Under Pastor Litke’s thirty-five years of leadership at Our Savior’s, the congregation experienced dramatic spiritual growth through a strong ministry of the Word and Sacrament.  Many Bible classes and home Bible study groups were developed.  Holy Communion was celebrated at every Sunday morning worship service.  In the late sixties, Our Savior’s Lutheran Church became actively involved in the charismatic renewal.  Our Savior’s worked closely with charismatic Christians from other denominations and hosted regional Holy Spirit Conferences at the church and even at the Empire State Convention Center for seven or eight consecutive years beginning in 1978.  Hundreds of people attended to hear nationally known Renewal in Missouri pastors speak and to pursue their own spiritual growth.  Again the church experienced significant growth as it attracted many seeking this charismatic expression in worship and in teaching. 


            Pastor Litke retired from full time active ministry in 1979, and in September, 1980, the Rev. James Roberson was installed as senior pastor at Our Savior’s.  Drawing on his experience as an evangelist on the foreign mission field, Pastor Roberson challenged Our Savior’s to look beyond the local community and become more actively involved in foreign missions. Under his leadership many members participated in short term mission trips.  Pastor Roberson also encouraged the formation of the IAM School of Missions led by Peter Whitehouse, the development of Lutheran Renewal Outreach and the establishment of New Hope Support Group Ministry directed by Joe Ricci.  Pastor Roberson’s three part emphasis on corporate intercession, radical evangelism and sacrificial giving provided direction and impetus through the eighties. 

            During his first year at Our Savior’s, Pastor Roberson raised up a ministry of home fellowship groups.  The goal was to have every member of the church participating in one of the Home Fellowship Groups, each group being run by a lay “Servant Shepherd.”  At the peak of this ministry, 24 groups were in operation encompassing an estimated 80-90% of the congregation.  By the mid 90’s only a handful of the groups remained.  Repeated efforts since then to revive this ministry style have failed.  A strong Promise Keepers group filled that void for many men during the next 15 years, and a number of short-term small groups have come and gone during that time.

            Our Savior’s added several pastoral assistants in the eighties:  Bruce Belgiano served as worship leader and directed a large youth worship ministry team called Chosen Generation, James Anderson coordinated Fellowship Groups and ministered to youth and young adults.  The Rev. John Seltzer was added to the pastoral staff in the late eighties to support Servant Shepherds and to establish a Stephens Ministry at Our Savior’s.

            Our Savior’s experienced some painful losses in the late eighties and early nineties.  Bruce Belgiano’s untimely death led to the demise of Chosen Generation and the disillusionment of many youth who had been connected to Our Savior’s.  James Anderson resigned from Our Savior’s to establish another church called Living Lord in the Capital Region.  Many young couples left Our Savior’s Lutheran Church to join this new church.  Pastor John Seltzer left Our Savior’s to serve an ELCA congregation in Cobleskill. Some of these changes within the church and other changes within the community led to a decline in church and Sunday School attendance as Our Savior’s entered the decade of the nineties.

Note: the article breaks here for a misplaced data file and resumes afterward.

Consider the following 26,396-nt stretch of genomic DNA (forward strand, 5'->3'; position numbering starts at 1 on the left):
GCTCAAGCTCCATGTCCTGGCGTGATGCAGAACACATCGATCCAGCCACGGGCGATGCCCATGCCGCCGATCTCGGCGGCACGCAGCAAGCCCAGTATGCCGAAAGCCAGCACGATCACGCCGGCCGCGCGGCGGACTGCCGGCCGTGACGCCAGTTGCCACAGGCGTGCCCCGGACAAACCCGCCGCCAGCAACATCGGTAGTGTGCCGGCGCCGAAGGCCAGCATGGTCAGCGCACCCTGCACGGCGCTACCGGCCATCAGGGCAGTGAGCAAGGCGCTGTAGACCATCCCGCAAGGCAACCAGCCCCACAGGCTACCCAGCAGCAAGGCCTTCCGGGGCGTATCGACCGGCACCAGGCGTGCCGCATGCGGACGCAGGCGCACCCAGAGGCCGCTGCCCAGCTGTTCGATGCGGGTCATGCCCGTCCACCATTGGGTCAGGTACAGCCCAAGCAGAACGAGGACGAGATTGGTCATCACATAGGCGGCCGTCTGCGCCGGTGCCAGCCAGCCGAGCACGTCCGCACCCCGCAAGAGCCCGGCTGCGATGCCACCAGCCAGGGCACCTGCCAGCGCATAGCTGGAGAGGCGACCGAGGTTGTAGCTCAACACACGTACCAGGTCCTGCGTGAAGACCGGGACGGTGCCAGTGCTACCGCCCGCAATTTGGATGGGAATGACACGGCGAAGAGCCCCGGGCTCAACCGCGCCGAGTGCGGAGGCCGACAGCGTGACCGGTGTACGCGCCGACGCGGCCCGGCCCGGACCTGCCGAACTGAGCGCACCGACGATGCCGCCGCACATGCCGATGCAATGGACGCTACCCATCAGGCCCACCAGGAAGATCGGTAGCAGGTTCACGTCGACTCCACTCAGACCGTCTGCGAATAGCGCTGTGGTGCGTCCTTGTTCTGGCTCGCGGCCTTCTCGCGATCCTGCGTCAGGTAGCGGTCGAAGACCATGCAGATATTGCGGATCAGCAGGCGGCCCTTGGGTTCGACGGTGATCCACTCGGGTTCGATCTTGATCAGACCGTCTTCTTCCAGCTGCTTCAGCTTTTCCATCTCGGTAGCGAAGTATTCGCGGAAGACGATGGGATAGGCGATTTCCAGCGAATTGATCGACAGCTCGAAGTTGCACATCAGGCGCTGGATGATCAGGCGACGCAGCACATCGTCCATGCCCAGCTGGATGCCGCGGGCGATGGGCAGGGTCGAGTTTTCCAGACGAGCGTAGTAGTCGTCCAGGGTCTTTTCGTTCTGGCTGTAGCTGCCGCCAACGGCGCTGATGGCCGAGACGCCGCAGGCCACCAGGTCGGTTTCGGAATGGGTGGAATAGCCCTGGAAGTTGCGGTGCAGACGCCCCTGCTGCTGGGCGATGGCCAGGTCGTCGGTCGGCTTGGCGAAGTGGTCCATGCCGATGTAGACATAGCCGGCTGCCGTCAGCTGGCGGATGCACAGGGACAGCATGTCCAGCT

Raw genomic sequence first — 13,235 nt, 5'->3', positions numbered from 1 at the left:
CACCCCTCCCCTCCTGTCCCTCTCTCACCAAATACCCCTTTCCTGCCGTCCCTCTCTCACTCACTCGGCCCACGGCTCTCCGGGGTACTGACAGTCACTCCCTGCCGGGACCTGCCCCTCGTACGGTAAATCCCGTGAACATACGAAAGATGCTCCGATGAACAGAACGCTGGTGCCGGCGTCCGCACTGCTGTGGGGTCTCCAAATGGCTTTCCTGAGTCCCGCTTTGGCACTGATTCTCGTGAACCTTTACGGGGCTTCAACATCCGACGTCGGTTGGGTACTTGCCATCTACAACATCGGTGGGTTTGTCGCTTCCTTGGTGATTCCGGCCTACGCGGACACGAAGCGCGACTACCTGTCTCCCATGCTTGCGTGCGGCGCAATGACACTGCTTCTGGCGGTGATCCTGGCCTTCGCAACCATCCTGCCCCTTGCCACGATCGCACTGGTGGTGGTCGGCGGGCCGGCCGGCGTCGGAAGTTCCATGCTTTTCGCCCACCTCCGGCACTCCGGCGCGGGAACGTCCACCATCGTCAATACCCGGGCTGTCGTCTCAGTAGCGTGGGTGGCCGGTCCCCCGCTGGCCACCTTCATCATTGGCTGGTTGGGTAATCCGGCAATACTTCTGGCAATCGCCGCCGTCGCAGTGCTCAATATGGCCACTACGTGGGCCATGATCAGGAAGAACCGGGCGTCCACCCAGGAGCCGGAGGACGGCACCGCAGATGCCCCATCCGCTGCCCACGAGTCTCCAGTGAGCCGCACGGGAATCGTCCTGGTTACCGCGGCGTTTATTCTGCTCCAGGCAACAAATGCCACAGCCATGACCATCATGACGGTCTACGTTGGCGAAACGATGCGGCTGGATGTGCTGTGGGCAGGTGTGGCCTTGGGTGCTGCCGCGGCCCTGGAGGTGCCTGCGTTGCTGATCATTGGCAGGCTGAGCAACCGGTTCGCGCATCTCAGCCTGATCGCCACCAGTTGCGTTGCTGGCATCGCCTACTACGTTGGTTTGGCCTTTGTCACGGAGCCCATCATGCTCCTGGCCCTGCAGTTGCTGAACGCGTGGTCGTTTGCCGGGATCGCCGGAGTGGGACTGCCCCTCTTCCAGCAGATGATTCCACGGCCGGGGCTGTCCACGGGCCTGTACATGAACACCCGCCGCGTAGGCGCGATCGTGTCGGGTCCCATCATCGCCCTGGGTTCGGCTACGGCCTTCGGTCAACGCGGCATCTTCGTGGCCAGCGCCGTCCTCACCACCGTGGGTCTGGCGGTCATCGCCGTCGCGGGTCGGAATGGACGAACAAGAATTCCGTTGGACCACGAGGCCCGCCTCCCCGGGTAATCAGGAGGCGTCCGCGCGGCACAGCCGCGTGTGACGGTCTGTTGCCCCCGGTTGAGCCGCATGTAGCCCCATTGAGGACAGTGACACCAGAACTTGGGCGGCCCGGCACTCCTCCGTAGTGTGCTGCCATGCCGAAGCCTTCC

Sometime after the last Holy Spirit Conference in the mid eighties, other conferences were held at Our Savior’s.  Jim Czebiniak and the Worship Team coordinated a succession of Worship Conferences that drew many people from the surrounding area. In addition, Joe Ricci and his New Hope Support Group helpers put on a series of annual seminars on topics such as “Changes that Heal”,  “Kids Who Carry Our Pain” , “ Lies We Believe” and others, employing speakers who were associate with the Minirth-Meier Clinic in Dallas. 


            Pastor Roberson retired in October, 1996, after serving Our Savior’s for sixteen years. In July, 1997, the Rev. Kenn Cobb from Messiah Lutheran Church, Fitchburg, MA, accepted the call to serve Our Savior’s Lutheran Church.  He was installed at Our Savior’s in September, 1997.  Loving pastoral care, strong Biblical teaching and preaching and a renewed commitment to prayer characterized Pastor Cobb’s ministry at Our Savior’s.

            Looking toward developing a more effective and expanded ministry to children and youth, Our Savior’s launched a Capital Stewardship Campaign in June, 2002, to generate support for a major building expansion program.  Nearly $1.2 million was pledged for this three year campaign, and construction began in 2004.  With much volunteer labor from both the church and school, the major portion of the 37000 square foot addition was completed in fall, 2006.  The school was able to occupy the offices, cafeteria and computer  lab during the 2006-2007 school year and then utilize the new gymnasium (Community Life Center), library and additional classrooms in the 2007-08 year.  The additional facilities enabled Our Savior’s Lutheran School to realize a long time dream of expanding to include a seventh grade in 2007-08 and an eighth grade in 2008-09.